Monday, September 14, 2009

Burn out

So, as all good things must come to an end, I begrudgingly went back to work last Wednesday.

Upon my return I feared masses of voicemails and emails and old fashioned mail full of demands and commands and questions needing answered, but I was pleasantly surprised to have only 6 voicemails, thirty some-odd emails (mostly being stuff I could delete--mass all staff emails or invitations for trainings or meetings I don't need to attend but seem to go to everyone--), and a non-overflowing mailbox. Also somehow I seemed to have more cancellations than usual, so Wednesday, Thursday, and Friday ended up being pretty slow days, client-wise. I did have a mass of overdue and soon to be due paperwork to catch up on, but my motivation has been at a record low, so I have been filling up my time doing a little bit here and there and spending the rest of my time surfing the net and catching up on all those odd errands that I put off doing because I was too busy.

I had hoped that a week off would have me returning to work feeling refreshed and rejuvenated. But this is not the case. In fact, after coming back my spirits seem to be lower than ever. Not only do I dread coming to my office, dread meeting with my supervisor, dread working three evening shifts, and dread being on-call, but I realized that I am losing my passion for working with children and adolescents and am feeling burned out.

I was always warned of the high rate of burn out in the child/adolescent arena. I have fought it for five years, telling myself those wise things that previous co-workers told me ("anything you do is therapeutic with a child", "for some of these kids, you are the only person they have got to talk to", "sometimes you are part of the baby steps toward their progress, maybe they don't get it this time, but maybe they will next time", "you are walking besides them during the tough times in their life").

After you've worked with children and adolescents for awhile, you truly understand why the burn out rate is so high. Half of them don't want to be in counseling, but their parent/guardian is making them. The other half don't agree on what is the problem, what are the goals of therapy, or how to best deal with the problem. Their parent is probably telling me that their child has "anger issues" or a "bad attitude" or "no respect." The kid is probably saying they "hate their parent/step parent, parent's boyfriend or girlfriend, that no one understands them, that talking to someone doesn't help." Upon further inspection, almost always there are underlying problems going on. The kids I work with rarely have lived a "normal" childhood. Many are raised by a single parent, some by grandparents. Many had parents using drugs or alcohol when they were conceived or when they were young. Many moved once a year every year of their young life. All of this impacts normal child development, the development of healthy attachment, the healthy ability to regulate emotions and behavior. The child gets older and starts having "problems." We end up labeling the symptoms as a mood disorder, an anxiety disorder, a behavior disorder, an adjustment disorder. Depending on the family's level of understanding and insight, they might be able to recognize the underlying issues and actually address the root of the problem. But for most this is not the case. They focus on the current problems, focus on the need for medication, focus on how therapy is absolutely necessary or isn't helping at all. Few parents/caretakers take any responsibility or role in the process of change. They want me to fix their kid. And they don't understand when I don't. They don't understand that change can be a slow process. The almighty State of Illinois and it's lovely Medicaid system also doesn't understand that change is a slow process. Teach coping skills, get them in, get them stable, and get them out. All of these pressures. Little positive reinforcement. They leave me feeling like "what's the point, what good am I doing to anyone here?"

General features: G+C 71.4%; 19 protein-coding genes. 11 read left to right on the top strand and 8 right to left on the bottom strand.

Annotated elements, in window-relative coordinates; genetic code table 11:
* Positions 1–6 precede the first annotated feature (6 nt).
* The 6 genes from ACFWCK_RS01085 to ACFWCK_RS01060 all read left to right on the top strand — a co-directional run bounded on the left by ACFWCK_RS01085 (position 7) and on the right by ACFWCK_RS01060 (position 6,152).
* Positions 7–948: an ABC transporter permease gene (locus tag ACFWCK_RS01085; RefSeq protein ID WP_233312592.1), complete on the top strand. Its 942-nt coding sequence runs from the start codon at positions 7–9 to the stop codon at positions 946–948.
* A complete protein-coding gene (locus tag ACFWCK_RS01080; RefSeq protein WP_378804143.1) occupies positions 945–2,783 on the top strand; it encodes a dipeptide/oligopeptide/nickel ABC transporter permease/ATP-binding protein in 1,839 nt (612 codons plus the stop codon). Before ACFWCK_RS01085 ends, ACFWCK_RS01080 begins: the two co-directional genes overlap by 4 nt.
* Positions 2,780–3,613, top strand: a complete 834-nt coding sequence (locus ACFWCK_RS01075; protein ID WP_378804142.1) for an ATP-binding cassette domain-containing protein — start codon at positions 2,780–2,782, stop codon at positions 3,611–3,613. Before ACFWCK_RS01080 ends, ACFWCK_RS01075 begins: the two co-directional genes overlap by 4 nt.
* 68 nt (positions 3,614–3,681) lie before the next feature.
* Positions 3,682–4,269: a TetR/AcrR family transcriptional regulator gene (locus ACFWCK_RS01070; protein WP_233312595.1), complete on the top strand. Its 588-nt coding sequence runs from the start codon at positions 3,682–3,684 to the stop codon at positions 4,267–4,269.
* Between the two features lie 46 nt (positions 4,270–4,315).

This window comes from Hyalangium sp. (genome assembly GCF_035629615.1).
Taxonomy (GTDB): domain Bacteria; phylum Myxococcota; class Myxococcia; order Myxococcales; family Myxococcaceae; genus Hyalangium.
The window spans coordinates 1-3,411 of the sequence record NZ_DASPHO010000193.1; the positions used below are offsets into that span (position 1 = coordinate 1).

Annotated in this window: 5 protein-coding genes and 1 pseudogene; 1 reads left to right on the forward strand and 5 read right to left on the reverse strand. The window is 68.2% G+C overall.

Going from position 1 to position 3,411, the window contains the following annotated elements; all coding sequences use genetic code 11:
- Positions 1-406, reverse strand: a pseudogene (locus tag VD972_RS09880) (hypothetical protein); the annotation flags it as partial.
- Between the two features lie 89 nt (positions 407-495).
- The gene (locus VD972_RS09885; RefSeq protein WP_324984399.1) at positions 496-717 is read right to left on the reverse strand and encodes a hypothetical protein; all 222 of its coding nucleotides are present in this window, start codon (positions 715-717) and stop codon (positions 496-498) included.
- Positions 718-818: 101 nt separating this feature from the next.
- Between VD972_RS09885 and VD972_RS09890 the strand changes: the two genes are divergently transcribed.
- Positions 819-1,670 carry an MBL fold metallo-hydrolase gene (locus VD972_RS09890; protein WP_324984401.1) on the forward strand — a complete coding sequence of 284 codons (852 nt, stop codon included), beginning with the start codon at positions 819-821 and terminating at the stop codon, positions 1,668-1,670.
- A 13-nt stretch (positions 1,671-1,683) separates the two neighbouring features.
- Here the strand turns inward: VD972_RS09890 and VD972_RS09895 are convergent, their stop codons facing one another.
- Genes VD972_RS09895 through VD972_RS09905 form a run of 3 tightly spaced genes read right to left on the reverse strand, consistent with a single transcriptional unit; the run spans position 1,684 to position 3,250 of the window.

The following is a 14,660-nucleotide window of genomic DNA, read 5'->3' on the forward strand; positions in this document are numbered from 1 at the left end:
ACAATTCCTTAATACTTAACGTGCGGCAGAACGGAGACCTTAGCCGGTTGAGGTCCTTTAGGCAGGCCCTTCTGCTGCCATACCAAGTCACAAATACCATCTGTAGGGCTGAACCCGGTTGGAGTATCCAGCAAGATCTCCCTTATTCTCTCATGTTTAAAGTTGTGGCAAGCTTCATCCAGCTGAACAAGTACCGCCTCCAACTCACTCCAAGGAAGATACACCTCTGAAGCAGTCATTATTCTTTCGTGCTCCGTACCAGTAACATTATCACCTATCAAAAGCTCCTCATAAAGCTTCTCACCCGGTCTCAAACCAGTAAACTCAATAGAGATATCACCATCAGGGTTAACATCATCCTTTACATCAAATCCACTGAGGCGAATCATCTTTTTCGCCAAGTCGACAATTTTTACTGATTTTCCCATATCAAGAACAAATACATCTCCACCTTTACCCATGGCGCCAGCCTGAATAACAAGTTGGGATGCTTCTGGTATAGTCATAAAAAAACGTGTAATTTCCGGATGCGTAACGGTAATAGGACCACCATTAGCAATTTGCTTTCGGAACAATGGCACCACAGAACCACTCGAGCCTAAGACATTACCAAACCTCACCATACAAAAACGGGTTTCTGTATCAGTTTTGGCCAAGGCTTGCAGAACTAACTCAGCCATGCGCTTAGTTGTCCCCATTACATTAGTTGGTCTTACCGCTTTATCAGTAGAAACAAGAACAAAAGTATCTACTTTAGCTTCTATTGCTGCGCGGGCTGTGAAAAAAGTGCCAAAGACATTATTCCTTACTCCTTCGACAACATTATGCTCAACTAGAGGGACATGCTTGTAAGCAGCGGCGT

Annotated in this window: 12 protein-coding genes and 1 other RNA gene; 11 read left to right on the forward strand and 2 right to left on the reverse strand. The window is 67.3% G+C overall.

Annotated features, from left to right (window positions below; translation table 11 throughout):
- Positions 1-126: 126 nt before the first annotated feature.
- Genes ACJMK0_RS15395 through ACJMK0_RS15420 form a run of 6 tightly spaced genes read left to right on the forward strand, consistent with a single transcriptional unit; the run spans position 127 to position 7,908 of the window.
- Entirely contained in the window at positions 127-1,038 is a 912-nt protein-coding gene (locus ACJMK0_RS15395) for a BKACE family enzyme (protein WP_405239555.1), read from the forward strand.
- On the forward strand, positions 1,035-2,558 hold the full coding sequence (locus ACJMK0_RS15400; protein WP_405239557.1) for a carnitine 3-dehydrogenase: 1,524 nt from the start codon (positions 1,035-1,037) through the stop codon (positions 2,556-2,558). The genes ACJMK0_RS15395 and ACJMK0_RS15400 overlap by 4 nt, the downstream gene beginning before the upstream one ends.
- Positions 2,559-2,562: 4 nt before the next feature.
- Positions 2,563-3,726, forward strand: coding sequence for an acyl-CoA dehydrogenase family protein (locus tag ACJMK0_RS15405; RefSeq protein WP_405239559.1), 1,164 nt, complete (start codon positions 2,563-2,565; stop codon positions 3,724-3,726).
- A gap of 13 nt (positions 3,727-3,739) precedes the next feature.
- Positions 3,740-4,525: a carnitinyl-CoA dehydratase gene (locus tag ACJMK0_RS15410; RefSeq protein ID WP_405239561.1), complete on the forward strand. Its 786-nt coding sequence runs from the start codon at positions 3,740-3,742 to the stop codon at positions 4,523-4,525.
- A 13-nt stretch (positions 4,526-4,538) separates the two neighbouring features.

I used to get enough positive reinforcement with the occasional hug, the occasional "thank you", the knowing in my heart a child benefitted from something we said or did together, even if their parent, guardian, or teacher didn't agree. But lately it's not been enough. I feel drained and less and less hopeful about continuing on in this field, or at least in the child/adolescent arena. At least with adults they have to answer for themselves. I need a change and need it badly. I can feel myself not caring and not doing my best, which isn't fair to my clients. I keep searching for a new job, but no luck. Not in this economy, where jobs are being cut every day and social services have lost funding.

Maybe it's time to change fields, but that would likely involve quitting work or going part-time, more schooling and taking out student loans. Not the best plan when you have a mortgage and bills and your husband is also in the social service field (meaning we are both overworked and underpaid!).

Until now I just have to get by a day at a time.

No comments:

Post a Comment